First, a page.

alternatives were not representing real competitors, such as brands, but were mainly
different configurations for obtaining the same product or service. This suggests that
when there is no interest in the analysis of market shares for alternatives, paired
alternatives in the choice sets can be appropriate, which also reduces the magnitude of the
choice task faced by respondents.
Models for binary choice as well as for multinomial choices have been used (Table
2-1). The independent variables to be modeled have been either differential utility (for
binary choice experiments) or total utility for each alternative. In the first case, the data
set is usually constructed to include one observation per respondent per choice task, while
for the second case the number of observations per response equals the number of
alternatives in the choice set. Complementarily, choice modeling experiments have been
implemented mainly at the aggregate level and with repeated choice tasks (i.e., several
choice sets) (Bennett and Blamey 2001; Orme 2003). In the case of repeated choices, the
0/1 dependent variable observations, as well as observations of explanatory variables, are
pooled for each individual. For an aggregate analysis, observations from all individuals
are pooled. In addition, the functional form is generally assumed to be a simple linear
For choices between two alternatives, some studies have used a binary probit
specification because it allows the IIA assumption to be relaxed (Table 2-1). For the case
of choices among more than two alternatives, the most common approach seems to be a
conditional logit model accounting for attribute effects only, and then a test for violations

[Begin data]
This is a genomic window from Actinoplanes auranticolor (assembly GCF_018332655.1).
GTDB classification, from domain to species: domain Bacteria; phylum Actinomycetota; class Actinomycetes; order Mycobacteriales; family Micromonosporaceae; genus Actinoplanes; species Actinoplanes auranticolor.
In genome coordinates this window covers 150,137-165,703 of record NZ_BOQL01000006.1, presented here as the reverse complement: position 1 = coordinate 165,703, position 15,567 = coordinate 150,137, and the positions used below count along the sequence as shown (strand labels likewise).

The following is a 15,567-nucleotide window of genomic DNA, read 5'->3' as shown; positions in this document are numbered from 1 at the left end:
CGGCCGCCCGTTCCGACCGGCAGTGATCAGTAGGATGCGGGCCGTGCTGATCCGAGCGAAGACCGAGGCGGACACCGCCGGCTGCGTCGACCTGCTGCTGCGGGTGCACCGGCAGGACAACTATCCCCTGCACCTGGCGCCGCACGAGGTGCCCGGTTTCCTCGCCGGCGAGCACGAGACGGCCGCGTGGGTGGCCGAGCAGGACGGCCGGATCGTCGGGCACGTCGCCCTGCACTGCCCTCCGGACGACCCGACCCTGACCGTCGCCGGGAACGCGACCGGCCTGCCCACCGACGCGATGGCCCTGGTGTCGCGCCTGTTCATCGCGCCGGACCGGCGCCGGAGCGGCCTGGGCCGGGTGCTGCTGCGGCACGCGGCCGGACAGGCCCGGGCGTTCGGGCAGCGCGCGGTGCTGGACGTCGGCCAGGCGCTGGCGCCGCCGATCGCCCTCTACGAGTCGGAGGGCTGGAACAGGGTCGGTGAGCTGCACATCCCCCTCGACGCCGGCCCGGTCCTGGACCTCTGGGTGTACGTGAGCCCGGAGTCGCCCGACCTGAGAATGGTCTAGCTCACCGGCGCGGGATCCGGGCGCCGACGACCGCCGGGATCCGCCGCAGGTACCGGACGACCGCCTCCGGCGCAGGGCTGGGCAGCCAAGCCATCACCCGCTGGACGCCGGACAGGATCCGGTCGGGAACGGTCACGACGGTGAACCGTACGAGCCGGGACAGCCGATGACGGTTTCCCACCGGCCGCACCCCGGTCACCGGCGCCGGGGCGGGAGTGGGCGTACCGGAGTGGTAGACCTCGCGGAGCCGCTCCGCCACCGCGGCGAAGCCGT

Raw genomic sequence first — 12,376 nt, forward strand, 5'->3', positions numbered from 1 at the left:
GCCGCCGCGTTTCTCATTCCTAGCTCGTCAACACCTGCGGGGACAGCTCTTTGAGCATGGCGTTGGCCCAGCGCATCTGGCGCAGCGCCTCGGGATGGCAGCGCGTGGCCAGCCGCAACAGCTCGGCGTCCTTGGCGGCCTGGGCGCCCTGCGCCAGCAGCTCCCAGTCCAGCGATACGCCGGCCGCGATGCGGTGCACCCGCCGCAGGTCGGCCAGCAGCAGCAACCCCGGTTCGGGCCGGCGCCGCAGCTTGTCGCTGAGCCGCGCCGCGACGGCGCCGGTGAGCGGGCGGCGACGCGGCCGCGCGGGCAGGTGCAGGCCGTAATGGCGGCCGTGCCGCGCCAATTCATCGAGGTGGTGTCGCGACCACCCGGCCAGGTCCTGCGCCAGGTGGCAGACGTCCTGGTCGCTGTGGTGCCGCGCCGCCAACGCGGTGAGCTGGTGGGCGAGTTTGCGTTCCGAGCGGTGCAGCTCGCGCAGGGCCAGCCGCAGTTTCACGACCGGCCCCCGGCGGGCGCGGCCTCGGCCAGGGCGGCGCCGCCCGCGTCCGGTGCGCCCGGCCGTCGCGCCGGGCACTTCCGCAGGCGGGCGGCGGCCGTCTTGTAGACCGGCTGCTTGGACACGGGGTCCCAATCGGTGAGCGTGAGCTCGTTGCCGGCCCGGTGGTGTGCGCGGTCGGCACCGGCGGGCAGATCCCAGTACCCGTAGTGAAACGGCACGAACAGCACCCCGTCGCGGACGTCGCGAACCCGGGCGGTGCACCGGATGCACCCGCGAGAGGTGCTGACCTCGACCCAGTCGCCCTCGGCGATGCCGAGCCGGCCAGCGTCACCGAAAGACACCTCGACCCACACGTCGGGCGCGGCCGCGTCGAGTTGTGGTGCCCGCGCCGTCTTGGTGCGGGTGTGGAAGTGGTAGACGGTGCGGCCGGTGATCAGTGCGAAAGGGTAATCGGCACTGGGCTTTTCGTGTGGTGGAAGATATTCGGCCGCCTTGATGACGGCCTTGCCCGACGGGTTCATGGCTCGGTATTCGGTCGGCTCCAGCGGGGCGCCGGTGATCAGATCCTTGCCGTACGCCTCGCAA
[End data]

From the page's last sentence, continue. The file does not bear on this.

of the IIA property (Table 2-1).
Table 2-1. Overview of empirical discrete choice modeling
Individuals No.Attributes No. Choice
Study Topic (obs.) (Levels) Alternatives a tasks Model IIA b Heterogeneity Use d
Phillips et al. Health care 339 6 2 11 Binary probit N/A RE, D 1, 2
(2002) intervention (3,366) (3-6)
Irwin et al. Neighborhood
Lusk and Fox
Mazzanti (2001) Cultural Heritage
Alberini et al. Environmental
(2003) remediation and
Wielgus and Coral reefs
Riera and Forest
Wessells et al. Ecolabeled seafood
Blarney et al. Water supply options
2 Binary probit
18 Conditional MNL N/A
3,4 Conditional MNL D, HEV
4 Conditional MNL RP
1 Conditional MNL NL
4 Conditional MNL N/A
3 Binomial logit
9 Conditional MNL N/A
Morrison et al. Wetland quality 318 5
(1998) (1,577) (3,4)
a (NC) no choice, (SQ) status quo, (FC) fixed constant.
4 (SQ, NC) 5 Conditional MNL MLA
b (HEV) heteroskedastic extreme value MNL, (NL) nested logit, (MLA) mother logit with attributes interactions.
' (RE) random effects, (D) demographic interactions, (RP) random parameters.
d (1) implicit price of attributes, (2) effect on probability of purchase, (3) compensating surplus for attribute changes, (4) compensating
surplus for different scenarios, (5) effect on utility, (6) market shares.
To correct for violations of the IIA property, if necessary, and to account for
preference heterogeneity, several additional specifications are estimated and compared in
order to find the model with the best performance (Table 2-1). For IIA considerations,